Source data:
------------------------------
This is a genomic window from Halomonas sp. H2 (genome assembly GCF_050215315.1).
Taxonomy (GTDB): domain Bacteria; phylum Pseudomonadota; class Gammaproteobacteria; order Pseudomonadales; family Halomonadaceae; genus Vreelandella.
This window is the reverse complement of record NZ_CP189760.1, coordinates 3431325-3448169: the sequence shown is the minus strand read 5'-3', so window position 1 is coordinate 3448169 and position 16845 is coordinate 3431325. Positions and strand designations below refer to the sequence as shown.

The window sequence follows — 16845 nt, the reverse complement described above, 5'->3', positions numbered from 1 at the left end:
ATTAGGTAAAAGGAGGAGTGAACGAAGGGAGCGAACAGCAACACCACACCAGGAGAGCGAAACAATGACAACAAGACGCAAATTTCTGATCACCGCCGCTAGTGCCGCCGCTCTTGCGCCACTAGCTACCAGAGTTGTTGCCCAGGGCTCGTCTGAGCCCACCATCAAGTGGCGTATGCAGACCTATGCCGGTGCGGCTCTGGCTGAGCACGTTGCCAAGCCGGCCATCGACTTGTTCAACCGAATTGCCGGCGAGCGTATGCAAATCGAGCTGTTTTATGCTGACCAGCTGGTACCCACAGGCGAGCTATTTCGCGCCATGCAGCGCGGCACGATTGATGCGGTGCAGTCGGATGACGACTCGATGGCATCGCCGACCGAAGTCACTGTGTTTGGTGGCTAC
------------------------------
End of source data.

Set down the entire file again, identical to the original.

This is a genomic window from Halomonas sp. H2 (genome assembly GCF_050215315.1).
Taxonomy (GTDB): domain Bacteria; phylum Pseudomonadota; class Gammaproteobacteria; order Pseudomonadales; family Halomonadaceae; genus Vreelandella.
This window is the reverse complement of record NZ_CP189760.1, coordinates 3431325-3448169: the sequence shown is the minus strand read 5'-3', so window position 1 is coordinate 3448169 and position 16845 is coordinate 3431325. Positions and strand designations below refer to the sequence as shown.

The window sequence follows — 16845 nt, the reverse complement described above, 5'->3', positions numbered from 1 at the left end:
ATTAGGTAAAAGGAGGAGTGAACGAAGGGAGCGAACAGCAACACCACACCAGGAGAGCGAAACAATGACAACAAGACGCAAATTTCTGATCACCGCCGCTAGTGCCGCCGCTCTTGCGCCACTAGCTACCAGAGTTGTTGCCCAGGGCTCGTCTGAGCCCACCATCAAGTGGCGTATGCAGACCTATGCCGGTGCGGCTCTGGCTGAGCACGTTGCCAAGCCGGCCATCGACTTGTTCAACCGAATTGCCGGCGAGCGTATGCAAATCGAGCTGTTTTATGCTGACCAGCTGGTACCCACAGGCGAGCTATTTCGCGCCATGCAGCGCGGCACGATTGATGCGGTGCAGTCGGATGACGACTCGATGGCATCGCCGACCGAAGTCACTGTGTTTGGTGGCTAC